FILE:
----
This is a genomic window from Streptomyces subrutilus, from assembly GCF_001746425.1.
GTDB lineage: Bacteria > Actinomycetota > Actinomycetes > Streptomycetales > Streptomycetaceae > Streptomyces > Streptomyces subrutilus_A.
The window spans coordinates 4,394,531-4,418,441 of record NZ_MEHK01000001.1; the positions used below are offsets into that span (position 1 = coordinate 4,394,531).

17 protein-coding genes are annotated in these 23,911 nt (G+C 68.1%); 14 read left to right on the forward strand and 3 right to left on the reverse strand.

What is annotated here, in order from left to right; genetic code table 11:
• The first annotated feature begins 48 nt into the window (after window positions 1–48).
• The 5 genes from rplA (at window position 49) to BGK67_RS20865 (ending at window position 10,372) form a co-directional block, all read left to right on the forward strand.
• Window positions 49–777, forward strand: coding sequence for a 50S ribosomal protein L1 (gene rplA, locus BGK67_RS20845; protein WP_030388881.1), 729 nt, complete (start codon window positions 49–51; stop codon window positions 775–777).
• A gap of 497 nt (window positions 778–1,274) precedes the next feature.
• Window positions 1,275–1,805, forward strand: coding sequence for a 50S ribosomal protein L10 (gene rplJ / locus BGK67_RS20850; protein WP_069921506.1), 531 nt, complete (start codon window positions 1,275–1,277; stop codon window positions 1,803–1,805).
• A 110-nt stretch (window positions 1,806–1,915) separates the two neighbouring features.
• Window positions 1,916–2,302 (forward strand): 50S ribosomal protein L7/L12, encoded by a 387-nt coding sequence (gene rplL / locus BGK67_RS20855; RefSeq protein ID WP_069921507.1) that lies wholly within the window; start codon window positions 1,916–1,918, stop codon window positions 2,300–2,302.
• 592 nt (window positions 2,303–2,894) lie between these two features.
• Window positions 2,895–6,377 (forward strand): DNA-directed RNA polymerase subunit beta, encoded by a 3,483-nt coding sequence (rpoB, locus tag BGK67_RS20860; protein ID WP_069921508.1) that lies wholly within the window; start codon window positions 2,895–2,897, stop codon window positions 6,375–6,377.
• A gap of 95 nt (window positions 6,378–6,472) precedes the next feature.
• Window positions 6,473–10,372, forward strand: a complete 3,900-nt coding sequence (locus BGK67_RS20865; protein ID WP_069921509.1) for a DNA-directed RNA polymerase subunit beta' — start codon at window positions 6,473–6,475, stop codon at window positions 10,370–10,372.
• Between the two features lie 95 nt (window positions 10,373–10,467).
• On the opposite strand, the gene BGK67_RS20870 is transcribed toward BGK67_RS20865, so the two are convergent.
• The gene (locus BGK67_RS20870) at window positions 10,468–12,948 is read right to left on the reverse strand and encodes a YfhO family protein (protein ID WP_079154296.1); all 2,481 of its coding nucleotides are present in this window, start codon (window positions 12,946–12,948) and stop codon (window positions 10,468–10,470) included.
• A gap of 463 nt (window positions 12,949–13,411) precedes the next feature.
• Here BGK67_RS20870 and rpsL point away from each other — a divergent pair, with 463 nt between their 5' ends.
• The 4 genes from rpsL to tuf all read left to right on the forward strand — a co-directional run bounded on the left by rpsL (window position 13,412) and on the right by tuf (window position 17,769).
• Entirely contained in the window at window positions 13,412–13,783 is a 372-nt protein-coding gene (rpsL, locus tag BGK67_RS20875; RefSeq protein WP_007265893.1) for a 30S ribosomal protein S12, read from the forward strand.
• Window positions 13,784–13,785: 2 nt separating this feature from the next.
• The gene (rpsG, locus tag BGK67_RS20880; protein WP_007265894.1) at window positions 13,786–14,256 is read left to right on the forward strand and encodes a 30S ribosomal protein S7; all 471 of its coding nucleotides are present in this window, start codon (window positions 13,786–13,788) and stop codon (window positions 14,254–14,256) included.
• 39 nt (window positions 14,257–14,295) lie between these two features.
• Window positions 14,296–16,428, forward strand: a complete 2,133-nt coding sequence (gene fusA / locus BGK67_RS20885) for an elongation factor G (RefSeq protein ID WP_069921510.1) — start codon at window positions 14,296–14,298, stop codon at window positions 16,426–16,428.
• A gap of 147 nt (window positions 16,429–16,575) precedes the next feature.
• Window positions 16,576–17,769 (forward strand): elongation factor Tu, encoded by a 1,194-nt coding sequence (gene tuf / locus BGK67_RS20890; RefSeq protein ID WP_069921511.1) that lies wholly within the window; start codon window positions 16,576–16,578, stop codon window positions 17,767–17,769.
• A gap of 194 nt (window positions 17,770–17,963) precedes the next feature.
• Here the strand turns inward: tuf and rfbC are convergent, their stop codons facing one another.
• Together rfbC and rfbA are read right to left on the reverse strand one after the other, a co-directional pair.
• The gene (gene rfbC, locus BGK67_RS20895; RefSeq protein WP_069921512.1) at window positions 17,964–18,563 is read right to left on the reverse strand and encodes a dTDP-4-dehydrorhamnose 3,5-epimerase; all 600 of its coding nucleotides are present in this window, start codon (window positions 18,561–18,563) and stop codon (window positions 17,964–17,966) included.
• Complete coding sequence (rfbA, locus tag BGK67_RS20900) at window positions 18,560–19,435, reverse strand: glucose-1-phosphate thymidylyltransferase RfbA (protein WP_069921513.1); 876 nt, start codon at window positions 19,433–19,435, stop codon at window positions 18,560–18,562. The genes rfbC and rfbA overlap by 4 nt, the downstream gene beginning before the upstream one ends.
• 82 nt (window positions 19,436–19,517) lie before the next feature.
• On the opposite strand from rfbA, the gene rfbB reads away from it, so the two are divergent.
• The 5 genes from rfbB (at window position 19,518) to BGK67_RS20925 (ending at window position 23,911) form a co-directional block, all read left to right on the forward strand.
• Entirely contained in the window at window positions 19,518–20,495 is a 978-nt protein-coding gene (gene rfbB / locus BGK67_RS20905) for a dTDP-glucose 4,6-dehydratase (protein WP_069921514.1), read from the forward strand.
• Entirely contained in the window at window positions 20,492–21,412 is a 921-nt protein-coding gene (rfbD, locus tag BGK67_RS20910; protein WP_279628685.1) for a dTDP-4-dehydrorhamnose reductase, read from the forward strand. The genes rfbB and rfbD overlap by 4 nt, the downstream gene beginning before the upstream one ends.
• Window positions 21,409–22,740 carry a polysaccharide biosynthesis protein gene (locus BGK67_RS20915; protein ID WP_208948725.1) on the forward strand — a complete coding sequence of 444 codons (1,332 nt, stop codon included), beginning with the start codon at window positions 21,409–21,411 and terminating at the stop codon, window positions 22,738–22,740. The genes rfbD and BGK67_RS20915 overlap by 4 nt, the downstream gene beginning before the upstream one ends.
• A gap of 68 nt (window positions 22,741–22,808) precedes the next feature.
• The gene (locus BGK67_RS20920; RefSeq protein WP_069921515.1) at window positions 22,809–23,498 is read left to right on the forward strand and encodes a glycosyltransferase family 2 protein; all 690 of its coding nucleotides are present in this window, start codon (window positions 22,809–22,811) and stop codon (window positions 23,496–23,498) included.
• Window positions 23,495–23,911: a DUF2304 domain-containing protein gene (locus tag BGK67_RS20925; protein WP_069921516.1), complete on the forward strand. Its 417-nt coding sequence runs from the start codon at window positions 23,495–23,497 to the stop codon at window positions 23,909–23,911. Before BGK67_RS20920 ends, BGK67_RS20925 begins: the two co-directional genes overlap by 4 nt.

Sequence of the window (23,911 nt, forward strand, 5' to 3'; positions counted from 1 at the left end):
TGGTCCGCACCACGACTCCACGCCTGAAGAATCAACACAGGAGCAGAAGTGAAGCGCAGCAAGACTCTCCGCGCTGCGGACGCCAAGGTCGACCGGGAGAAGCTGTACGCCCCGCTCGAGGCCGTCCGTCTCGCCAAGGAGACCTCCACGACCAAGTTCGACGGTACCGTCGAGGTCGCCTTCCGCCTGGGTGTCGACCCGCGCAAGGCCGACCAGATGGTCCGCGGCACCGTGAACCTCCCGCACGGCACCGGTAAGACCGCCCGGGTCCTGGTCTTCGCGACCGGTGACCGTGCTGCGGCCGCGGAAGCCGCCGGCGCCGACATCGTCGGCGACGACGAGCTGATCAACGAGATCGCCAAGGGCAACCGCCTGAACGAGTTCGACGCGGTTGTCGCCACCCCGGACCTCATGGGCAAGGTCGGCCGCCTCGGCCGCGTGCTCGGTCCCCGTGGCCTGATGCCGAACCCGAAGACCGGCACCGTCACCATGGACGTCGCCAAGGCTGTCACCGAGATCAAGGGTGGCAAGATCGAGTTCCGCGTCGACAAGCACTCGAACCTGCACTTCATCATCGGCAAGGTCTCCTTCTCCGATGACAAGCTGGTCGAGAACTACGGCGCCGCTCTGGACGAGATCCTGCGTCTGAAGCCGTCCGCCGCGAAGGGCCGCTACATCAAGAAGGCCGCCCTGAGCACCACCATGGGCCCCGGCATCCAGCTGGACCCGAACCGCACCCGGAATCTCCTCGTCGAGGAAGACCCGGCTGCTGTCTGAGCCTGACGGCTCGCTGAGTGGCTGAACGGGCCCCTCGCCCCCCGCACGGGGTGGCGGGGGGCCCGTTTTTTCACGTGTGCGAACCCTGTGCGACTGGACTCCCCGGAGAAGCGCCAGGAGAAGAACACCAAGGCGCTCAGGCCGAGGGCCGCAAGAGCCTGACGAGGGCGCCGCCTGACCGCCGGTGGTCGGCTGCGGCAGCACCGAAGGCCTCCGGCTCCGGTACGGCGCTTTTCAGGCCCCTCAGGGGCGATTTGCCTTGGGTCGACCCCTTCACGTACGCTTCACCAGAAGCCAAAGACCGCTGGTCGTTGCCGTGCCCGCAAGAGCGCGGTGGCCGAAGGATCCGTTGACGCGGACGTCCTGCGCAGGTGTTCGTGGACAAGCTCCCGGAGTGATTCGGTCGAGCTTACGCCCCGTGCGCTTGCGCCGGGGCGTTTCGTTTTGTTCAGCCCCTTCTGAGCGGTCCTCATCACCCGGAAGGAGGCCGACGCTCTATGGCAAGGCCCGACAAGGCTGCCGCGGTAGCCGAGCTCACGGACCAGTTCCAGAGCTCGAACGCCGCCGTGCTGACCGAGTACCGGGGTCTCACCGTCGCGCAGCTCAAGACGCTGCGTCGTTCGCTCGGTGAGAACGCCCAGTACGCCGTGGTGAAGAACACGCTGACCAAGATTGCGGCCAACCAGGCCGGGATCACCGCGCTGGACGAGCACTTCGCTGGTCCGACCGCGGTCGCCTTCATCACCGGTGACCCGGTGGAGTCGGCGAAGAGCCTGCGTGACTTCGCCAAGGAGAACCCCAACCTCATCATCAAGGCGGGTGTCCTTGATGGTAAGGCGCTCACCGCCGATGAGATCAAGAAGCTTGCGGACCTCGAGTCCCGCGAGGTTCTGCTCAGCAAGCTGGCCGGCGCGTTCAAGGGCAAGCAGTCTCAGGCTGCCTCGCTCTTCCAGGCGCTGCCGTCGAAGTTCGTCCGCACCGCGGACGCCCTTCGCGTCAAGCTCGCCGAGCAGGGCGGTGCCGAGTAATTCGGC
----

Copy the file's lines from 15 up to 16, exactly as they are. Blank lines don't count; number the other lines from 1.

• A gap of 95 nt (window positions 6,378–6,472) precedes the next feature.
• Window positions 6,473–10,372, forward strand: a complete 3,900-nt coding sequence (locus BGK67_RS20865; protein ID WP_069921509.1) for a DNA-directed RNA polymerase subunit beta' — start codon at window positions 6,473–6,475, stop codon at window positions 10,370–10,372.